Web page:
Penn State Law student wins labor law fellowship

Penn State Law student Sean Jorgensen was awarded a ten-week summer fellowship from the Peggy Browning Fund. Jorgensen will be working at the American Federation of State, County and Municipal Employees (AFSCME) AFL-CIO in Washington, D.C., which has 1.6 million working and retired members.  

Jorgensen said he will be working in the General Counsel’s Office and felt his experience last summer working at AFSCME Council 13 in Harrisburg gave him an advantage. Jorgensen’s first exposure to the labor movement came shortly after he graduated from high school and took a job doing low-voltage electrical work. Having been raised in an anti-union family, he was hesitant to become a union member. He changed his mind after experiencing firsthand the company’s violation of federal wage laws, underpaying employees. That led him to join the International Brotherhood of Electrical Workers (IBEW) Local 291, and he remained a member until taking a leave of absence to do volunteer work in the Czech Republic. After returning from Europe, he worked part-time while earning a degree at Idaho State University in philosophy.

“My study of philosophy deepened my commitment to social justice and, perhaps more importantly, led me to law school where I am learning to apply my passion for workers’ rights.  Becoming a Peggy Browning Fellow has been the greatest honor and thrill of my budding career,” Jorgensen said.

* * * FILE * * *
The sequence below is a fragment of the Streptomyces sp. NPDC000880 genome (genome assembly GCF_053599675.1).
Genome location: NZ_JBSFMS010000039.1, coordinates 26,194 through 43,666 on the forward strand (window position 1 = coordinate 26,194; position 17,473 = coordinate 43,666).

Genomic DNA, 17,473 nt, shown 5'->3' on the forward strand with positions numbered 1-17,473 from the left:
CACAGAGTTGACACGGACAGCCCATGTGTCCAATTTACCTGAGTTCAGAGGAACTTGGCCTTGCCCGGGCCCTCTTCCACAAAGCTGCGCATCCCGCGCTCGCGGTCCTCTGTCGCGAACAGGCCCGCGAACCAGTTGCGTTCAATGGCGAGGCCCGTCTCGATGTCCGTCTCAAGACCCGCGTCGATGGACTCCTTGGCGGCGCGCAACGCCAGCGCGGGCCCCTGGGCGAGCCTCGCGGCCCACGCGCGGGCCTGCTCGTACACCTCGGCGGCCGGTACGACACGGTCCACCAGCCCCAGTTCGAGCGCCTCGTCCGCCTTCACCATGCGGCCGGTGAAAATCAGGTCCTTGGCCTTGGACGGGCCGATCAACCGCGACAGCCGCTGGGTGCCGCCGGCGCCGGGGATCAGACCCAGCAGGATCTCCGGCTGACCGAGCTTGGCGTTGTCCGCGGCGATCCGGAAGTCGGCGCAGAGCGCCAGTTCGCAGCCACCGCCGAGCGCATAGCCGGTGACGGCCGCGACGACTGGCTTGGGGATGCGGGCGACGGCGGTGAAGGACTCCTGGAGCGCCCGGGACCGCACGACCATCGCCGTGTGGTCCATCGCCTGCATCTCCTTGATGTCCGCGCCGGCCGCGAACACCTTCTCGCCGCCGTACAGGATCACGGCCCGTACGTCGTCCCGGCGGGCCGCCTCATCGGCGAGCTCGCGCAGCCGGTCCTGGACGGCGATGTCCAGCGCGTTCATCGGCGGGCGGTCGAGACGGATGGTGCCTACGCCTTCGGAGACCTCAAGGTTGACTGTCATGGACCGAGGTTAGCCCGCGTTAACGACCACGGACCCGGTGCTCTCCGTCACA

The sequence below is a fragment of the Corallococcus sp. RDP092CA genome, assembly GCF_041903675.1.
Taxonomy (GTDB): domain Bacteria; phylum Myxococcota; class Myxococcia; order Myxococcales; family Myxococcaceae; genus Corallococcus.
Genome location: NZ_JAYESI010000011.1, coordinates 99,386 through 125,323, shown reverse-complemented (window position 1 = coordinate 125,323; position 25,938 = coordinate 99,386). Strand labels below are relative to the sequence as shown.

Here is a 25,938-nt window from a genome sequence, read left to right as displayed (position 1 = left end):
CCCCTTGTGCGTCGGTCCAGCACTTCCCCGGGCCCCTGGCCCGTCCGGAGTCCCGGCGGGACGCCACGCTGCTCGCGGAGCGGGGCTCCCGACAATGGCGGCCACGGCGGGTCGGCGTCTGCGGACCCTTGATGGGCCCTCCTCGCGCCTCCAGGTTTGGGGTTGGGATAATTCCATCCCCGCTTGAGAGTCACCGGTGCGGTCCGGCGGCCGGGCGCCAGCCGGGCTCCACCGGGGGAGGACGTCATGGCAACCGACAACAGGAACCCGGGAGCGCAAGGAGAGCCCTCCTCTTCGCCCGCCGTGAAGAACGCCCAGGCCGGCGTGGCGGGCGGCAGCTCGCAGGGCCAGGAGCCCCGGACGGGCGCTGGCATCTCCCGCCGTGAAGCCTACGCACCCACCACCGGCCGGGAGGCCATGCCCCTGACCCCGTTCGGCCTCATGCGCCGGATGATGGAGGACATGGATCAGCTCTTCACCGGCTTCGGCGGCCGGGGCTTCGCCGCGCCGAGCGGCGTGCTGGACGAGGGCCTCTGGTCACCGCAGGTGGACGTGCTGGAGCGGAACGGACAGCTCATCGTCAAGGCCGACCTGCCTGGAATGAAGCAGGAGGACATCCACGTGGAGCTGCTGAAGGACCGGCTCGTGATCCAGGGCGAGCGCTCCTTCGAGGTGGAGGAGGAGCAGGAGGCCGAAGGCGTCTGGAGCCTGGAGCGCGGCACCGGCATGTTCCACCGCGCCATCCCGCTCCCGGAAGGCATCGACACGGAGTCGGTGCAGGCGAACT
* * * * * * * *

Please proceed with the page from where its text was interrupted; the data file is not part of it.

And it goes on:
In spite of his strong union-side experiences, Jorgensen said when he graduates, he hopes to work in private practice representing both employees and employers. He was just elected president of the WorkLaw Society, whose mission is to promote the awareness and discussion of legal and social issues affecting the workplace, and to advocate for workers’ rights and workplace equality. He said he especially benefited from Professor Ellen Dannin’s expertise as well as her practical approach to networking and skill building. Dannin is the faculty coordinator for the Peggy Browning Fellowship.

According to Peggy Browning Fund spokesperson Robin Robinowitz, the application process is highly competitive -- with over 500 applications for 70 slots, and the award was based on Jorgensen’s outstanding qualifications. The Peggy Browning Fund is a not-for-profit organization established in memory of Margaret A. Browning, a prominent union-side attorney who was a member of the National Labor Relations Board (NLRB) from 1994 until 1997. Peggy Browning Fellowships provide law students with unique, diverse and challenging work experiences fighting for social and economic justice.  

Last Updated July 22, 2015